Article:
At the same time hospitals in California are racing to secure more beds, ventilators and masks to care for a surge of coronavirus patients, they are also scrambling to prepare — and preserve — their workforce so they don’t run out of doctors, nurses and respiratory therapists, too.
With health care workers among those most likely to become sick and need weeks off from work to recover or be quarantined, hospital and government officials are calling older doctors out of retirement, asking part-time staff to go full time and moving surgeons and anesthesiologists out of the operating room and into the intensive care unit and the emergency room.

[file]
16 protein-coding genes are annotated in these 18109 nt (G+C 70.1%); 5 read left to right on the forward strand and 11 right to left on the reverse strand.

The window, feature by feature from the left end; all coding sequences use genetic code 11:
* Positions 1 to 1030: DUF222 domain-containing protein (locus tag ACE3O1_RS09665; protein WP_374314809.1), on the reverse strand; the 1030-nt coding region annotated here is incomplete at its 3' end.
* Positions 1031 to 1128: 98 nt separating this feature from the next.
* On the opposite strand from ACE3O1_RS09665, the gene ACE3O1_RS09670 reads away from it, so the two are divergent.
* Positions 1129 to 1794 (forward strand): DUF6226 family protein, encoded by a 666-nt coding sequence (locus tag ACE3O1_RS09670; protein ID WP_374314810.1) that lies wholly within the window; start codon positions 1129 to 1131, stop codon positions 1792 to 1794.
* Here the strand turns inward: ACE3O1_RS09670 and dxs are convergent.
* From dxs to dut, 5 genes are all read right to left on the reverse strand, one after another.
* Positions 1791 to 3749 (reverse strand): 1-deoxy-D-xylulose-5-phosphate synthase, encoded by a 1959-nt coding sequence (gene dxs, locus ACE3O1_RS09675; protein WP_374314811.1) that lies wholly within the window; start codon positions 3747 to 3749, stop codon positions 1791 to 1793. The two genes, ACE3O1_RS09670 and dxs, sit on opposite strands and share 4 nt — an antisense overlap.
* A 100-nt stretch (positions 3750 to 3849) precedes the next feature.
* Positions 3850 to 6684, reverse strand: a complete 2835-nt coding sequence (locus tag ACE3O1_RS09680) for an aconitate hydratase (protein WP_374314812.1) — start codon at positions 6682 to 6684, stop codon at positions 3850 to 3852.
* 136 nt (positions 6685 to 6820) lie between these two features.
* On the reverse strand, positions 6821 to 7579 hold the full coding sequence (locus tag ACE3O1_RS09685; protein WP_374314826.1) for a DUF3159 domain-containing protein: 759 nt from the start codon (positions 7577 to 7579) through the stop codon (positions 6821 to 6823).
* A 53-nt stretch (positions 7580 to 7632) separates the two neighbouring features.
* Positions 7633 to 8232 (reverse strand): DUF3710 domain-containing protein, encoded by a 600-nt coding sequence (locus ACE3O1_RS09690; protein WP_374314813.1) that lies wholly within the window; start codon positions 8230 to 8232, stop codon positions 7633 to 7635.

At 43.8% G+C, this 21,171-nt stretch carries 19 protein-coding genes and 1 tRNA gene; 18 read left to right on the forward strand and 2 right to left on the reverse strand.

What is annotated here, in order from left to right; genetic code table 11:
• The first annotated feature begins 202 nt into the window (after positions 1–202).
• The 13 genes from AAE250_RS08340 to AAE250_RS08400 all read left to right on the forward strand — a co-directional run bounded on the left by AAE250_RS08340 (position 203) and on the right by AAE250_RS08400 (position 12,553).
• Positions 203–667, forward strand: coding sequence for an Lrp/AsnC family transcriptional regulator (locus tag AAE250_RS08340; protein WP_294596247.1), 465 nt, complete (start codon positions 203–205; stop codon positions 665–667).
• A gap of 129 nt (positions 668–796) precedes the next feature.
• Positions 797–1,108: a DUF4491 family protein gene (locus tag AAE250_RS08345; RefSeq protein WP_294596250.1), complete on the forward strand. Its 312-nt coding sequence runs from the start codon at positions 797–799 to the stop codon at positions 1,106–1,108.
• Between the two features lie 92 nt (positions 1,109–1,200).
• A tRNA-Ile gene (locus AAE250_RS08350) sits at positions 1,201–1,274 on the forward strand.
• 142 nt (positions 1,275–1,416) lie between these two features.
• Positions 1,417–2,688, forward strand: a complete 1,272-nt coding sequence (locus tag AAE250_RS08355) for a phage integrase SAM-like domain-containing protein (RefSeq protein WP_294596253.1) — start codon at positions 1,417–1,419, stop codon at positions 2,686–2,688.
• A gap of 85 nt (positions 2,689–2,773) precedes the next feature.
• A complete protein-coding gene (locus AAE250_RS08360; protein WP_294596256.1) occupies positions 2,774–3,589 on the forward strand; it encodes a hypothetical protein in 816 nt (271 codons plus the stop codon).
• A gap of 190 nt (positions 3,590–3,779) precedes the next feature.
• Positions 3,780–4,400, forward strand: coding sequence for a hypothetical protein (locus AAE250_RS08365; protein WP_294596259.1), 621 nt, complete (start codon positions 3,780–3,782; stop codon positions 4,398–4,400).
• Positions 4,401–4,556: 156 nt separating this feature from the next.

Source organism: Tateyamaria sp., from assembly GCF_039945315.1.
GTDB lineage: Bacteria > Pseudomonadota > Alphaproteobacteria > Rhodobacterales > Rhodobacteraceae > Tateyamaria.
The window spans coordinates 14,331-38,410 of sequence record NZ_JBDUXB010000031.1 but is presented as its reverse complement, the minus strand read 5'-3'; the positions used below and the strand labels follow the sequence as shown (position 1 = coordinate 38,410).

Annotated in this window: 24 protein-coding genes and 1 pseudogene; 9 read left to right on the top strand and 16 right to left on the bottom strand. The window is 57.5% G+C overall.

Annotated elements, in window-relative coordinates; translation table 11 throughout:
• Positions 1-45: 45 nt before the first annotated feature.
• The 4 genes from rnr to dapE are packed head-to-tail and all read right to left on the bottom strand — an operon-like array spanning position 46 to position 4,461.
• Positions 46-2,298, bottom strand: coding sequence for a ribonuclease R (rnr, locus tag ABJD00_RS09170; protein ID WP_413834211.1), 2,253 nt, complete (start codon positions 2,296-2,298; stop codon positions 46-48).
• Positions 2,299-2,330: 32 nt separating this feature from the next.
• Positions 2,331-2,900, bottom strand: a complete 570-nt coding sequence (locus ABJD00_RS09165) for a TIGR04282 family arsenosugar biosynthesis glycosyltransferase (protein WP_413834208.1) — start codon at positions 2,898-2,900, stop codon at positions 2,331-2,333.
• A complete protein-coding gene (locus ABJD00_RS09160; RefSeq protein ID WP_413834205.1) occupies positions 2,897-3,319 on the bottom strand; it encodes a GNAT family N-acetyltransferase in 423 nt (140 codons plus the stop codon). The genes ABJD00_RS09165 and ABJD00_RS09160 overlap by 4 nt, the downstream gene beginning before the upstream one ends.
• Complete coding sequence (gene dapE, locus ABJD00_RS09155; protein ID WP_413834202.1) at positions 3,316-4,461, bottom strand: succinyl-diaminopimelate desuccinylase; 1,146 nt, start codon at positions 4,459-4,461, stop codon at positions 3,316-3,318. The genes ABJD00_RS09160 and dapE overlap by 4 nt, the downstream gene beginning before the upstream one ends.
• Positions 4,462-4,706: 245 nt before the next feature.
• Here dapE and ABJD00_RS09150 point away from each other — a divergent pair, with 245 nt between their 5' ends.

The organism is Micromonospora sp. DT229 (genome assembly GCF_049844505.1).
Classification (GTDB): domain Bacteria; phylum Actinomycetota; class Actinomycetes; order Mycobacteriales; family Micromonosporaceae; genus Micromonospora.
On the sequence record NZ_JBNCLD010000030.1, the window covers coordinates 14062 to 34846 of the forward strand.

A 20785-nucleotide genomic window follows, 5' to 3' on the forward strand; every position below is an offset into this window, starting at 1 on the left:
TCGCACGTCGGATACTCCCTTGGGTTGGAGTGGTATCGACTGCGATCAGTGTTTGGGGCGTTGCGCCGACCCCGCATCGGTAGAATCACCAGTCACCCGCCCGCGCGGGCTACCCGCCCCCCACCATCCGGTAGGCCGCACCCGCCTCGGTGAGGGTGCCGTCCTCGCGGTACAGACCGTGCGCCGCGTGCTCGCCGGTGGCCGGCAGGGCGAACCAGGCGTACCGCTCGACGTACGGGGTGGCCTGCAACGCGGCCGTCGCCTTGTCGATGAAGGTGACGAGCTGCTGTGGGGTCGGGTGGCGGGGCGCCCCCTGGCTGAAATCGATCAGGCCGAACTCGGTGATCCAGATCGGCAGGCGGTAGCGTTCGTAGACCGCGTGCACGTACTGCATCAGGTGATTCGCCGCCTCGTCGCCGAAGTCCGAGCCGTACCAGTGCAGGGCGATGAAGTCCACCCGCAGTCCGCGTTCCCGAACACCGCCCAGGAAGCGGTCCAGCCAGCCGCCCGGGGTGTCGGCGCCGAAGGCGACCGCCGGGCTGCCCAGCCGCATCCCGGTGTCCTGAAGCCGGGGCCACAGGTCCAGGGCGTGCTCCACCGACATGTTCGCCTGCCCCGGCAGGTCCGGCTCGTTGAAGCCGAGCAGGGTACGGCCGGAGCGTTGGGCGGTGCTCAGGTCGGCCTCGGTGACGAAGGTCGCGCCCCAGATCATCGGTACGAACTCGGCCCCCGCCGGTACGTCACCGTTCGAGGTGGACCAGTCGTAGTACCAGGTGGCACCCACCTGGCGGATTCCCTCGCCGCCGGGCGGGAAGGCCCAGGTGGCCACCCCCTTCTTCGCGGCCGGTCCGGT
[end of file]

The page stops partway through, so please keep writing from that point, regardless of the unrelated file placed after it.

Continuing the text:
“Anesthesiology in a lot of other countries is called anesthesia and intensive care medicine,” says Dr. Jeffrey Swisher, an anesthesiologist who specializes in liver transplants at California Pacific Medical Center in San Francisco. “Every anesthesia machine in an operating room is a ventilator as well.”
Instead of intubating patients for surgery, he and his machine will be repurposed for coronavirus duty in the ICU. It’s similar with other departments, now that all elective surgeries have been canceled.
“Orthopedic surgeons who would normally be doing hip replacements or knee replacements will be asked to come in and serve as emergency room doctors, taking care of the usual emergency room business,” Swisher says.
So while the regular ER doctors are taking care of COVID-19 patients, the orthopedists can tend to the folks coming in for car accidents, heart attacks and drug overdoses.